A plaintiff whose vehicle was struck by a Krispy Kreme driver appealed a $330,000 verdict in her favor and obtained a reversal, and a chance to win an even bigger verdict, in Showan v. Pressdee, 2019 WL 1891785 (11th Cir. Apr. 29, 2019). At issue primarily was a once fairly obscure provision of the Georgia Civil Practice Act, added in “tort reform” legislation enacted in 2005. The statute, O. C. G. A. § 9-11-68(e), provides as follows:
Upon motion by the prevailing party at the time that the verdict or judgment is rendered, the moving party may request that the finder of fact determine whether the opposing party presented a frivolous claim or defense. In such event, the court shall hold a separate bifurcated hearing at which the finder of fact shall make a determination of whether such frivolous claims or defenses were asserted and to award damages, if any, against the party presenting such frivolous claims or defenses.
In recent years, this provision has come into vogue and been more widely invoked by successful plaintiffs who request the juries that just ruled for them to tack on attorneys’ fees.
During the Showan trial, the district court (Orinda Evans, J.) denied the plaintiff’s request to hold a post-verdict hearing on whether attorneys’ fees should be awarded under this provision, finding that the defendants had not taken a frivolous position as a matter of law. The premise for the plaintiff’s request was the defendants’ insistence prior to trial that the plaintiff had been partly culpable for the accident, a position which the defendants abandoned just before the trial began.
On appeal, in an opinion by Judge Lisa Branch, the court first addressed whether application of the state procedural rule would be precluded by Erie Railroad Co. v. Tompkins, 304 U.S. 64 (1938). The court began its Erie analysis by determining whether a federal rule answers the question in dispute. The court concluded that the nearest federal rule, Rule 11, did not answer the question, because Rule 11 seeks to punish frivolous filings and deter them, while the Georgia statute is intended to compensate a party for expenses incurred in opposing frivolous or bad faith claims and defenses. The court termed the purposes of the two provisions “categorically distinct” and reasoned that § 9-11-68(e)’s application in federal court would not promote forum shopping or inequitable administration of justice.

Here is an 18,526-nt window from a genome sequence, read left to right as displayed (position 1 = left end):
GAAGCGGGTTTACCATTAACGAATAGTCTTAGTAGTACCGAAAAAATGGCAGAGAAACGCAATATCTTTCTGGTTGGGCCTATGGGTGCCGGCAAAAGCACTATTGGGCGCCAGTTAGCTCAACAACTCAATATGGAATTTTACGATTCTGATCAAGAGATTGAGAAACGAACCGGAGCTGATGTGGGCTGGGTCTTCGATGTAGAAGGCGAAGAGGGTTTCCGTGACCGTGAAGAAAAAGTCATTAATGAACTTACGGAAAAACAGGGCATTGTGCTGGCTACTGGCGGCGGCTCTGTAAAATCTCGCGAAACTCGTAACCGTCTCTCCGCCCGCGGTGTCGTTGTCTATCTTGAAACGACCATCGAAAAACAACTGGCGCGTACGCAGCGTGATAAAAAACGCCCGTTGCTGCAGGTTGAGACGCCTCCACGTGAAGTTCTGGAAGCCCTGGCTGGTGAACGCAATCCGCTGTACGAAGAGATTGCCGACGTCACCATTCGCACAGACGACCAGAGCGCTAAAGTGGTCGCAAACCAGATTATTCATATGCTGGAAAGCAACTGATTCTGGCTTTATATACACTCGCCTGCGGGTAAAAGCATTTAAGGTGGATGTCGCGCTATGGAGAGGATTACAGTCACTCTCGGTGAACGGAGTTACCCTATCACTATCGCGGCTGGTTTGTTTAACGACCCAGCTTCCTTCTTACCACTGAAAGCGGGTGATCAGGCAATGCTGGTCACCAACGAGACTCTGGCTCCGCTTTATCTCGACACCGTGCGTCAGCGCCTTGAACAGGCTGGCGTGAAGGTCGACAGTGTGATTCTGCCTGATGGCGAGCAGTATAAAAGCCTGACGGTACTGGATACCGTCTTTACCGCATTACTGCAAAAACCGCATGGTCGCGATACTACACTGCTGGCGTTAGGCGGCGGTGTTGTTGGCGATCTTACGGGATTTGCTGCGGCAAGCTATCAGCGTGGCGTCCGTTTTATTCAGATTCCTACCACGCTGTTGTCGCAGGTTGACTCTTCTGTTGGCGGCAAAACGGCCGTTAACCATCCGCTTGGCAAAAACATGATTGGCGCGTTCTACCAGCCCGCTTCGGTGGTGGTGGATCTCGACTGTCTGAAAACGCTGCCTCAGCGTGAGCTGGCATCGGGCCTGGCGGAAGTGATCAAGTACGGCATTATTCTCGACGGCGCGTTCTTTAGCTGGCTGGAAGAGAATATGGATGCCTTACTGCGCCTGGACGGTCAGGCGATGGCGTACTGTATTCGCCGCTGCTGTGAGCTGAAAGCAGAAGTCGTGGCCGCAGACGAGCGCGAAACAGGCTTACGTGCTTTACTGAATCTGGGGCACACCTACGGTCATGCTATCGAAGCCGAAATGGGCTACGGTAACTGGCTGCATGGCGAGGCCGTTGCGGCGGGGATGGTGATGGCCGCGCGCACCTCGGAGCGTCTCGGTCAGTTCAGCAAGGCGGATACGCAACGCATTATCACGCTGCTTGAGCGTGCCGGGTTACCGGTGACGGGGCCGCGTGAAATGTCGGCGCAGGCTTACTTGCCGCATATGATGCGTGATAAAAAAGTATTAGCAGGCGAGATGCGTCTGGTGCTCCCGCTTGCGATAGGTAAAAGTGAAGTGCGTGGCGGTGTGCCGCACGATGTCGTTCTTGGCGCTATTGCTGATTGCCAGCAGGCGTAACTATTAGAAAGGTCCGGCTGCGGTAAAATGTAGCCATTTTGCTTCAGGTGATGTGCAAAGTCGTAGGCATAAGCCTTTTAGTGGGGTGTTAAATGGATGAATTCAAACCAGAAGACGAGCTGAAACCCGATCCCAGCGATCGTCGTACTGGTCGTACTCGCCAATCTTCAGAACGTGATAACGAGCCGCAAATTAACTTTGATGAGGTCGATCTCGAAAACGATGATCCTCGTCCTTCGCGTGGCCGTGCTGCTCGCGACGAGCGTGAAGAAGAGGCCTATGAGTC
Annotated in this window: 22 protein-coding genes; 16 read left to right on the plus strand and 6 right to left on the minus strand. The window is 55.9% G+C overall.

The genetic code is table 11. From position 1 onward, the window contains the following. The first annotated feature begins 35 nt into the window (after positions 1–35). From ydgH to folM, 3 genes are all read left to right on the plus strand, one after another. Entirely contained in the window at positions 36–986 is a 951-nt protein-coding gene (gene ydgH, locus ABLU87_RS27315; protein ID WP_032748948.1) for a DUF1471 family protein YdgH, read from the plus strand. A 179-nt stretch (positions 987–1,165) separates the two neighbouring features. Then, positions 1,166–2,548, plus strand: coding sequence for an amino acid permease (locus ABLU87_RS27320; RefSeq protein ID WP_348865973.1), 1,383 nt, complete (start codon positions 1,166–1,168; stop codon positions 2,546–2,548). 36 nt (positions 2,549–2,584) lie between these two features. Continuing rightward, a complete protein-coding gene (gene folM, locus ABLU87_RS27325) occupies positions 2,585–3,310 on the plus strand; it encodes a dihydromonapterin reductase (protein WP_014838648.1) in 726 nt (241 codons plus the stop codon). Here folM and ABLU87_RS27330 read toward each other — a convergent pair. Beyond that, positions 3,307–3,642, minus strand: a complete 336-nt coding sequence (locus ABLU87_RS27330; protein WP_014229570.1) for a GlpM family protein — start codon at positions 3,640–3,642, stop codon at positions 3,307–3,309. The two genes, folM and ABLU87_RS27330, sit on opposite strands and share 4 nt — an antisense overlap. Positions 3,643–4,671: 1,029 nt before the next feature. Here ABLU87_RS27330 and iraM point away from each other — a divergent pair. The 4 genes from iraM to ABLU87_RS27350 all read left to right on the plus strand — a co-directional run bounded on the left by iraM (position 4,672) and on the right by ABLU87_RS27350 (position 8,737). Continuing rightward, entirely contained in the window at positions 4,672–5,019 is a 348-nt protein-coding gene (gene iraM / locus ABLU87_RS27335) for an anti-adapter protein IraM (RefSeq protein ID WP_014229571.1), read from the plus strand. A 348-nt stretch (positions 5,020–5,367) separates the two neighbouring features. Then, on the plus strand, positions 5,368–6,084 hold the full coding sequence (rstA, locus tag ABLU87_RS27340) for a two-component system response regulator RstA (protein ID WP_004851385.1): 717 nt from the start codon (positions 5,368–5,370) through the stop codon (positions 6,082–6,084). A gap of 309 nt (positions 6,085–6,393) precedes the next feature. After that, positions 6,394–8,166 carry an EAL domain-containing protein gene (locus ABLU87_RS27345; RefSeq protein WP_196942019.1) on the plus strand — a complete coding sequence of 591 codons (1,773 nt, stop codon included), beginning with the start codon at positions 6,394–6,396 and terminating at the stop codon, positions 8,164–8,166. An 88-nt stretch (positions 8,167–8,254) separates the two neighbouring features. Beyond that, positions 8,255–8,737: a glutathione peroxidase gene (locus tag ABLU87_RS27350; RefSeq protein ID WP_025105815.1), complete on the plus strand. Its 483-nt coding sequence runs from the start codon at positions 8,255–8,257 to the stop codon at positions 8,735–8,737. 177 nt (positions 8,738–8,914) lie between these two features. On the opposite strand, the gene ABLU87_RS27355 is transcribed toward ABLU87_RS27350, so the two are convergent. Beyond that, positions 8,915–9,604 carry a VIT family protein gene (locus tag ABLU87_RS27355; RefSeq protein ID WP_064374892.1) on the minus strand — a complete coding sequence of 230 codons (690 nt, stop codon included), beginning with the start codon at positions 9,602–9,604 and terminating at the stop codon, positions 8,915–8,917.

With the Erie hurdle cleared, the court held that the district court had no discretion to decline the prevailing party’s request under § 9-11-68(e), stating that “whether [the plaintiff] demonstrated that Defendants acted frivolously is a matter for the finder of fact under Georgia law.” An entirely new trial was necessary, the court held, because the same jury is required by the statute to make the determination of frivolity.
Not addressed in the court’s opinion is the fact that the plaintiff did not appear to argue that the defendants presented a frivolous defense during the trial. Although this appears to be a question of first impression in construing § 9‑11‑68(e), the text and context of the statute indicate that the factfinder’s determination of frivolousness should be based on the case presented at trial, before the factfinder. Otherwise, the jury would be put in the awkward position of having to evaluate pretrial proceedings and pleadings, which, competency questions aside, could entail a trial longer than the underlying claim required. Pretrial filings are also subject to other Georgia sanctions provisions. And the court’s unqualified statement implying that frivolity is a jury question would seem to conflict with the federal district court’s authority to determine whether judgment as a matter of law is required on a given claim. The significance of this statement is likely to be debated in future cases.
The court also addressed several other claims of error during the trial, in view of the fact that a new trial was required. The most significant of these involved the district court’s ruling on a so-called “unit-of-time” argument by the plaintiff. At trial, the plaintiff’s counsel asked the jury to award a figure for each hour of the plaintiff’s pain, but the district court intervened to prohibit that argument, ruling that it was impermissible under Georgia law. This was error, according to the Eleventh Circuit, citing a 1966 former Fifth Circuit case. The court rejected the plaintiff’s remaining arguments concerning evidentiary points.
Posted by Tom Byrne.